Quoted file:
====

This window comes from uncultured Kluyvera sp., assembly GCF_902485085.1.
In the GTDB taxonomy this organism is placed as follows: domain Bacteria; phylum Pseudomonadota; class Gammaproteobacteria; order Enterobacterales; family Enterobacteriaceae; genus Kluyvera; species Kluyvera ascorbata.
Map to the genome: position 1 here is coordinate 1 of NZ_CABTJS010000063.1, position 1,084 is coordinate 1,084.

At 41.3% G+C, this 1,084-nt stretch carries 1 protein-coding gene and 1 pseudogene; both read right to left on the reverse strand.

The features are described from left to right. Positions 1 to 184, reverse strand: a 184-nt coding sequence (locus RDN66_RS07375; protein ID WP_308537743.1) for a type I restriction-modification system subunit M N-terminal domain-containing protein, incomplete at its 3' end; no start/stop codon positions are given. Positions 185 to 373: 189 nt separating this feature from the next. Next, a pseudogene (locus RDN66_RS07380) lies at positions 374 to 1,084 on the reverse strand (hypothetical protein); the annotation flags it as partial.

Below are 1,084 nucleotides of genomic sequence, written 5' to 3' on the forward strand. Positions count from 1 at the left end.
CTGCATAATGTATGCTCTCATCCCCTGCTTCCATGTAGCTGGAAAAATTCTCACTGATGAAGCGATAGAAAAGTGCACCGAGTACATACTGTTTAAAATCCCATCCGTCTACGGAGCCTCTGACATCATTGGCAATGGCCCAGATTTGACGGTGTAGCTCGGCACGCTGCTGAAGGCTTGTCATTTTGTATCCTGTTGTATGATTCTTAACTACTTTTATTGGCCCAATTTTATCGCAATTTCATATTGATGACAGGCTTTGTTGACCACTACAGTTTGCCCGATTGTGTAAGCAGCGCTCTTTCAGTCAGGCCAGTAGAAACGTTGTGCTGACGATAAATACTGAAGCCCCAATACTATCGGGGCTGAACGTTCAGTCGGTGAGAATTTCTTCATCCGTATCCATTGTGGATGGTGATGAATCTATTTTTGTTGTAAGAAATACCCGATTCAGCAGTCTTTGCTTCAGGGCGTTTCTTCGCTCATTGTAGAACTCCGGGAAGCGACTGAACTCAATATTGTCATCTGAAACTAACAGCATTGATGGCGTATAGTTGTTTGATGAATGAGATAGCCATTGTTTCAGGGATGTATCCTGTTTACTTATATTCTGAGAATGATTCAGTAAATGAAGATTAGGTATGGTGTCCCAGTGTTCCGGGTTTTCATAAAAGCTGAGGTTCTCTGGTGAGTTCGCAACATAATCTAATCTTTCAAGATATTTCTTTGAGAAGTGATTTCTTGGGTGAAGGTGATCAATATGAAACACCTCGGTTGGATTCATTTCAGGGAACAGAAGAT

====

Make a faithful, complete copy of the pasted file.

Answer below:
This window comes from uncultured Kluyvera sp., assembly GCF_902485085.1.
In the GTDB taxonomy this organism is placed as follows: domain Bacteria; phylum Pseudomonadota; class Gammaproteobacteria; order Enterobacterales; family Enterobacteriaceae; genus Kluyvera; species Kluyvera ascorbata.
Map to the genome: position 1 here is coordinate 1 of NZ_CABTJS010000063.1, position 1,084 is coordinate 1,084.

At 41.3% G+C, this 1,084-nt stretch carries 1 protein-coding gene and 1 pseudogene; both read right to left on the reverse strand.

The features are described from left to right. Positions 1 to 184, reverse strand: a 184-nt coding sequence (locus RDN66_RS07375; protein ID WP_308537743.1) for a type I restriction-modification system subunit M N-terminal domain-containing protein, incomplete at its 3' end; no start/stop codon positions are given. Positions 185 to 373: 189 nt separating this feature from the next. Next, a pseudogene (locus RDN66_RS07380) lies at positions 374 to 1,084 on the reverse strand (hypothetical protein); the annotation flags it as partial.

Below are 1,084 nucleotides of genomic sequence, written 5' to 3' on the forward strand. Positions count from 1 at the left end.
CTGCATAATGTATGCTCTCATCCCCTGCTTCCATGTAGCTGGAAAAATTCTCACTGATGAAGCGATAGAAAAGTGCACCGAGTACATACTGTTTAAAATCCCATCCGTCTACGGAGCCTCTGACATCATTGGCAATGGCCCAGATTTGACGGTGTAGCTCGGCACGCTGCTGAAGGCTTGTCATTTTGTATCCTGTTGTATGATTCTTAACTACTTTTATTGGCCCAATTTTATCGCAATTTCATATTGATGACAGGCTTTGTTGACCACTACAGTTTGCCCGATTGTGTAAGCAGCGCTCTTTCAGTCAGGCCAGTAGAAACGTTGTGCTGACGATAAATACTGAAGCCCCAATACTATCGGGGCTGAACGTTCAGTCGGTGAGAATTTCTTCATCCGTATCCATTGTGGATGGTGATGAATCTATTTTTGTTGTAAGAAATACCCGATTCAGCAGTCTTTGCTTCAGGGCGTTTCTTCGCTCATTGTAGAACTCCGGGAAGCGACTGAACTCAATATTGTCATCTGAAACTAACAGCATTGATGGCGTATAGTTGTTTGATGAATGAGATAGCCATTGTTTCAGGGATGTATCCTGTTTACTTATATTCTGAGAATGATTCAGTAAATGAAGATTAGGTATGGTGTCCCAGTGTTCCGGGTTTTCATAAAAGCTGAGGTTCTCTGGTGAGTTCGCAACATAATCTAATCTTTCAAGATATTTCTTTGAGAAGTGATTTCTTGGGTGAAGGTGATCAATATGAAACACCTCGGTTGGATTCATTTCAGGGAACAGAAGAT